Kaitlin, Jesse and Kari from South O'Brien Middle School agreed, as did Julie from Challenger Middle School in San Diego: "Donald Rose McGhee's hummingbird mean is April 9th.

But the students differed on Betty's hummingbird mean arrival date. Is it April 26th or April 25? Or Julie's answer of April 24? Follow along, using the instructions in the lesson Calculating the Mean:

We listed the dates in order. Then we assigned each a value, starting with April 21 at a value of 1 (remember, April 22 is listed two times), and added the values:
1 + 2 + 2 + 3 + 4 + 5 + 7 + 8 + 9 = 39

Next, we divided by 9, the number of arrival dates, to find the mean value: 4.3. Finally, we rounded the mean value to 4, because it’s closer to 4 than to 5. Looking on the chart at the value of 5 for this list of dates, we see April 24 as the answer.

Julie added some great observations: “The data were very interesting because the data for each person was clumped together. Donald McGhee's data were especially interesting because the mean date was also the median. If you reorder the dates, you get 7 8 9 10 and 11. It is really interesting how there is a straight in the numbers. The range of dates for his data is April 7-11, which is 5 days.

“Betty's data range was April 21-29, which is 9 days. I think that Betty's range of dates is bigger since she has been keeping track of the hummingbird's arrival dates for a longer time.”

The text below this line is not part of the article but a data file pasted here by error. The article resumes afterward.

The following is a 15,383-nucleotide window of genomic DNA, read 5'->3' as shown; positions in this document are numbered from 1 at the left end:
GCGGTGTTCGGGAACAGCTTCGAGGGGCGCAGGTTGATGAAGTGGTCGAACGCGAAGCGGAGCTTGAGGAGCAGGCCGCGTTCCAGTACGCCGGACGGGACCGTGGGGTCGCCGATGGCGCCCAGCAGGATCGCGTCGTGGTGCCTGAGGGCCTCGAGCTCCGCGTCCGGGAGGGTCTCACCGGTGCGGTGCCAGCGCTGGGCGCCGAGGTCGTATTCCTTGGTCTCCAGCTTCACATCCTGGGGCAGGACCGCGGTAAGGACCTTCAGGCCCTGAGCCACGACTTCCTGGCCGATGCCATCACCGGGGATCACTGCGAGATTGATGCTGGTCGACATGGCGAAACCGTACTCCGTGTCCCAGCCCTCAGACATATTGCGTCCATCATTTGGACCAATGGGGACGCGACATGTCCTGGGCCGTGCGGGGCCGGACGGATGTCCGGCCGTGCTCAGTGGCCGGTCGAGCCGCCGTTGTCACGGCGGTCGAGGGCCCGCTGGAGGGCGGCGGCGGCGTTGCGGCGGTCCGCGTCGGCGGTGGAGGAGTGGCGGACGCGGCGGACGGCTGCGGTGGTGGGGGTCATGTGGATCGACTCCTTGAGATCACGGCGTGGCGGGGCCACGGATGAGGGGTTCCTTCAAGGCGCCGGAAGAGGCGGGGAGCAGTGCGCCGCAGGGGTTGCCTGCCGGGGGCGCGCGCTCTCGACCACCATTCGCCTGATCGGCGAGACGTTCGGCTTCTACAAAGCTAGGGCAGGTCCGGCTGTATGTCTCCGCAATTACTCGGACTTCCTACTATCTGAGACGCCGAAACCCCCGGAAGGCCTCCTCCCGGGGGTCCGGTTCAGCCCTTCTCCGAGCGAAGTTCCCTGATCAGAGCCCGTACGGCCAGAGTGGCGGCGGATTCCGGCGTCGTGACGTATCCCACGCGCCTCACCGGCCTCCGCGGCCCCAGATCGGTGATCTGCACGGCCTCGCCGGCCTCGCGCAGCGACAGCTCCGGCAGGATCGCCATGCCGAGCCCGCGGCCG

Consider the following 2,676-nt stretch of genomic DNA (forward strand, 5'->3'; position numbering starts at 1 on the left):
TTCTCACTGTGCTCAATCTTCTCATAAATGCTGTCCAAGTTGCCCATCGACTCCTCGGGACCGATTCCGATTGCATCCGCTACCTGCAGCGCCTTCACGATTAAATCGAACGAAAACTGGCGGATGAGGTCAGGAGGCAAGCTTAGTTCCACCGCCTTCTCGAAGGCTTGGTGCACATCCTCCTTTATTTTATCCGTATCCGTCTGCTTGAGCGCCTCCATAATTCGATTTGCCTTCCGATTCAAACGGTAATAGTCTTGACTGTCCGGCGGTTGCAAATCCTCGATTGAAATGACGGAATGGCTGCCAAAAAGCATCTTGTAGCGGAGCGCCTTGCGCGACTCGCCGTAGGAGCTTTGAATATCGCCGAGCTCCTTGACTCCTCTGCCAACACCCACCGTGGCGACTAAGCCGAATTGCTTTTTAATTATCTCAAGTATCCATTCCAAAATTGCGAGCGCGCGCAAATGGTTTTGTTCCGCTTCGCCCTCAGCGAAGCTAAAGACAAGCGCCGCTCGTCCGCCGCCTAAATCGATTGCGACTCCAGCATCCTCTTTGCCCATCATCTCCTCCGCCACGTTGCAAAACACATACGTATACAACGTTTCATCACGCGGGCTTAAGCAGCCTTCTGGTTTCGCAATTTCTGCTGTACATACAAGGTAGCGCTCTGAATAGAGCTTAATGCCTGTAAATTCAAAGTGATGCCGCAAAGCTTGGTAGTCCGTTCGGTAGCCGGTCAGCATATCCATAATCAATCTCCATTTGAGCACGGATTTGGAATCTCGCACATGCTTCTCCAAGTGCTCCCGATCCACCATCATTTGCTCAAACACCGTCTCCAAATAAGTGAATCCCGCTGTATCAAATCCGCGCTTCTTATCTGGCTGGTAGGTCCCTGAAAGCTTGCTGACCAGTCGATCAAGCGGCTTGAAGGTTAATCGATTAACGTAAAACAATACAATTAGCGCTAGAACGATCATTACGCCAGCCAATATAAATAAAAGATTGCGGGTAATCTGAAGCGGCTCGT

Three cheers and a BIG thanks to these hard-working students who like "mean questions" and sent us their answers!

Year-End Evaluation: Please Share Your Thoughts!
Please take a few minutes to share your suggestions and comments in our Year-End Evaluation Form below.

In the coming year, Journey North will be fundraising to secure increased support from foundations, corporations and individuals. Your supportive comments will be a tremendous help. Thank you!

Journey North
Year End Evaluation

Please share your thoughts

How to Respond to Today's Challenge Question:

IMPORTANT: Answer only ONE question in each e-mail message.

1. Address an e-mail message to:
2. In the Subject Line of your message write: Challenge Question #10.
3. In the body of EACH message, give your answer to ONE of the questions above.

The Next Hummingbird Migration Update Will Be Posted on May 13* (Migration Data and Answer to CQ #10 only)